This past weekend, Greater Homewood Community Corporation (GHCC) held its fifth annual Neighborhood Institute, a full day of workshops led by community leaders for interested and active community members and aspiring activists. After the workshops (listed below), Baltimore City Housing Commissioner, Paul T. Graziano; Executive Assistant of the City Schools Office of Engagement, Courtney Conner Bettle; and Director of the Baltimore Museum of Art, Doreen Bolger discussed community growth and vibrance in Baltimore.
Workshops available included:
I attended Energy Efficiency, Advocating for Your Neighborhood, Community Greening, and Creating Community Art.
In the Energy Efficiency workshop, a Ben Jakubowski of the Neighborhood Design Center told us about the cost-reducing services available to city residents through BGE Smart Energy Savers Program, Neighborhood Design Center, and Retrofit Baltimore, a Civic Works project on energy efficiency. In addition to saving money as individual homeowners, Jakubowski advocated having events that would bring neighbors together with the dual benefit of making their homes more energy efficient as well as uniting the community.
Charles Village resident Sharon Guida, an attorney, led the next workshop I attended. In Advocating for Your Neighborhood, Guida walked us through the process of keeping up to date with the most current zoning issues and how to respond to them if there is an issue (very useful information for individuals and community associations). Additionally, Guida provided some useful tips for navigating the (fairly confusing) city government website and gave us contact information for pertinent officials.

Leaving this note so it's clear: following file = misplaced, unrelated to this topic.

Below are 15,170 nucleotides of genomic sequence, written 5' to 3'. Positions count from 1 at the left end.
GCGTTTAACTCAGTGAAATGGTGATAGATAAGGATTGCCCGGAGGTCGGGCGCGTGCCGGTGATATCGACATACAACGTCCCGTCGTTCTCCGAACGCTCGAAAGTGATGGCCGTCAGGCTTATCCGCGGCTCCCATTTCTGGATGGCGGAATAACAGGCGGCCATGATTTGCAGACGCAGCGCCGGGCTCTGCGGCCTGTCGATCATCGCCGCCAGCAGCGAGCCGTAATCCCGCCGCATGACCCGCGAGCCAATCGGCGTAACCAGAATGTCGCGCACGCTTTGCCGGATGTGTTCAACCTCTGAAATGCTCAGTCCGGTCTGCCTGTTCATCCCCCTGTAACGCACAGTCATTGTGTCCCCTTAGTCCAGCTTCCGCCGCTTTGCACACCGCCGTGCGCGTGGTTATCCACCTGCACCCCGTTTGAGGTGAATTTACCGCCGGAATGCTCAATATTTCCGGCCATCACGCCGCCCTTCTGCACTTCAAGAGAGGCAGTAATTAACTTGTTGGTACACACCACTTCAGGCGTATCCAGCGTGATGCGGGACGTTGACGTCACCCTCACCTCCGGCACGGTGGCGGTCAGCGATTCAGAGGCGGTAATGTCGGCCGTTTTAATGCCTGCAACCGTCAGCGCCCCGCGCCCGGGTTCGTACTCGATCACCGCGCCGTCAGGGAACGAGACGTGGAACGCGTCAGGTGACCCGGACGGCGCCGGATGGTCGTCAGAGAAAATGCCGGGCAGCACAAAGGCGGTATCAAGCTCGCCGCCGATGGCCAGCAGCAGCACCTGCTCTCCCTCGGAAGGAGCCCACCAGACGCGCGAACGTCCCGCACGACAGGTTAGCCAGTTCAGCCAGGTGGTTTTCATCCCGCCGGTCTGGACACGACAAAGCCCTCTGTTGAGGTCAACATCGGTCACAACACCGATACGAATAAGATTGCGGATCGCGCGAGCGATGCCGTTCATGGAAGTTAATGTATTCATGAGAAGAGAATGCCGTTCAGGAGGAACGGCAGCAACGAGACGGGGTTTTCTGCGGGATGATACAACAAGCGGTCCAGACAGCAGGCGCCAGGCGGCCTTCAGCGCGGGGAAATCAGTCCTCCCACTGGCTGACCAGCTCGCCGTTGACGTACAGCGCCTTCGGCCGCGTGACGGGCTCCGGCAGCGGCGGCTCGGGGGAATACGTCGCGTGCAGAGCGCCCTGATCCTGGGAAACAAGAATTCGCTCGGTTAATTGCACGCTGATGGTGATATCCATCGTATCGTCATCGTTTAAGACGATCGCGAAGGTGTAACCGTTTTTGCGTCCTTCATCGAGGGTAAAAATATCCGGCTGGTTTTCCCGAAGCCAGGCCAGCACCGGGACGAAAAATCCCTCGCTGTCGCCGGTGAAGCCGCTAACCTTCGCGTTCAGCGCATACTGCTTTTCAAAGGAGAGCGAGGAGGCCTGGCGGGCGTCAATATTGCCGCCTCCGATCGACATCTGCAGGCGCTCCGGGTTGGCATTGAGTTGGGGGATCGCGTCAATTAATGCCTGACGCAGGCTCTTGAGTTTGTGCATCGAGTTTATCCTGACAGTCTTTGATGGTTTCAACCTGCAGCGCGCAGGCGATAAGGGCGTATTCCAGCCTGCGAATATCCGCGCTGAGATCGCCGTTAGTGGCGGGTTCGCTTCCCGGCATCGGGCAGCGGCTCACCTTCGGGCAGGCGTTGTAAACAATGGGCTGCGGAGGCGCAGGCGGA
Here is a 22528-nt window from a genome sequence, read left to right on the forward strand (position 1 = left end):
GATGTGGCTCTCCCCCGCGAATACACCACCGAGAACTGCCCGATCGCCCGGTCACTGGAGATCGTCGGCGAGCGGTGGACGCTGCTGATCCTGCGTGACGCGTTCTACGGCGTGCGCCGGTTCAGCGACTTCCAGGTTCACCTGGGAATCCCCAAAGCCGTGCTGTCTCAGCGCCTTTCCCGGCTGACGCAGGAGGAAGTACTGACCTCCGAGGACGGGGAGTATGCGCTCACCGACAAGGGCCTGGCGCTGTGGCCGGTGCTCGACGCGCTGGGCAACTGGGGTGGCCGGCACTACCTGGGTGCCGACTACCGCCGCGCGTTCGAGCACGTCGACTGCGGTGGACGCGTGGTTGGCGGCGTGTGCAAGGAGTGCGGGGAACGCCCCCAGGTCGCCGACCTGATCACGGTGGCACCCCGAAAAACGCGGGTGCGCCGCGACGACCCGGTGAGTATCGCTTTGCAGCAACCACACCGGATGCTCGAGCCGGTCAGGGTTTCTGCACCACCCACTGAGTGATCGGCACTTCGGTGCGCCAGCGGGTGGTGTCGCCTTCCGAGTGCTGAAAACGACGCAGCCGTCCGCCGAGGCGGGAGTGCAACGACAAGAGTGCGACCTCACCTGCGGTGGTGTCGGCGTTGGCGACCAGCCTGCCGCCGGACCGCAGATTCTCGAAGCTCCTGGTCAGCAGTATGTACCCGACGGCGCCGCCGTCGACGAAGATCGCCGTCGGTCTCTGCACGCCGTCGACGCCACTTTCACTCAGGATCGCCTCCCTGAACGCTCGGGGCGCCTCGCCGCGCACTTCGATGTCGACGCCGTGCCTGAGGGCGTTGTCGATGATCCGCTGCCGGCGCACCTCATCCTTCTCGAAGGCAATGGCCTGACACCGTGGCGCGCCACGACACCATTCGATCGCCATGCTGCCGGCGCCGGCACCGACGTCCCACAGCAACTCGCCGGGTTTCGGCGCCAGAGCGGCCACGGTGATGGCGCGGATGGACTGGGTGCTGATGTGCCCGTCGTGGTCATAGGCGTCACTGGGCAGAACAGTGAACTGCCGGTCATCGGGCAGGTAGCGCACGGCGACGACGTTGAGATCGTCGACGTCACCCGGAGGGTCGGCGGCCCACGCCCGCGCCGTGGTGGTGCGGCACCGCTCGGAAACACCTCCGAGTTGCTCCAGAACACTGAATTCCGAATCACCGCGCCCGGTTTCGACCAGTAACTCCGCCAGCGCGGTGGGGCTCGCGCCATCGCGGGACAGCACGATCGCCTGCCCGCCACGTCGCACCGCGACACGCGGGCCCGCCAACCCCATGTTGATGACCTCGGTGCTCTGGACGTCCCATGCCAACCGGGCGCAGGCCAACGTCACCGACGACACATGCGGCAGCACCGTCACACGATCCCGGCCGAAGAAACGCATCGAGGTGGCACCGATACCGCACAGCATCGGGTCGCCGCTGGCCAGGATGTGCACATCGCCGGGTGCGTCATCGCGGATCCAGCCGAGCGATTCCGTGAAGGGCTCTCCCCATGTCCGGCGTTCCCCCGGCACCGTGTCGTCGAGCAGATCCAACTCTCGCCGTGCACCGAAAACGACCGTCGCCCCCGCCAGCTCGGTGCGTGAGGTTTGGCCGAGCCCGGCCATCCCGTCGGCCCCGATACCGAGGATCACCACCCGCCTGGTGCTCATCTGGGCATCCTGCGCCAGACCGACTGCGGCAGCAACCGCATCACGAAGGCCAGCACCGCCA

Community Greening was led by Miriam Avins of Baltimore Green Space and Master Gardener Jenny Kaurinki. Both discussed their successful endeavors in establishing community gardens, as well as methods for those interested in starting their own.
Ben Stone of Station North Arts & Entertainment, Inc. and Julie Lin from MICA talked about community art in Baltimore. Lin, who works for the Office of Community Engagement, talked about MICA’s history of working with community partners to strengthen neighborhoods and enhance educational opportunities. MICA currently works with Guilford Elementary School to provide after school arts education to students. Stone talked about the Station North neighborhood and let us know that it was the first area in Baltimore to receive the state designation as an arts and entertainment district. He talked enthusiastically about Station North’s most recent project, Open Walls Baltimore, an exciting and innovative street art project that brings renowned local, national, and international artists to Baltimore. And don’t forget- Station North is hosting the first ever National Symposium on Arts/Entertainment/Cultural Districts April 4-5.
All in all, it was a great way to spend a day learning about opportunities and resources available in Baltimore.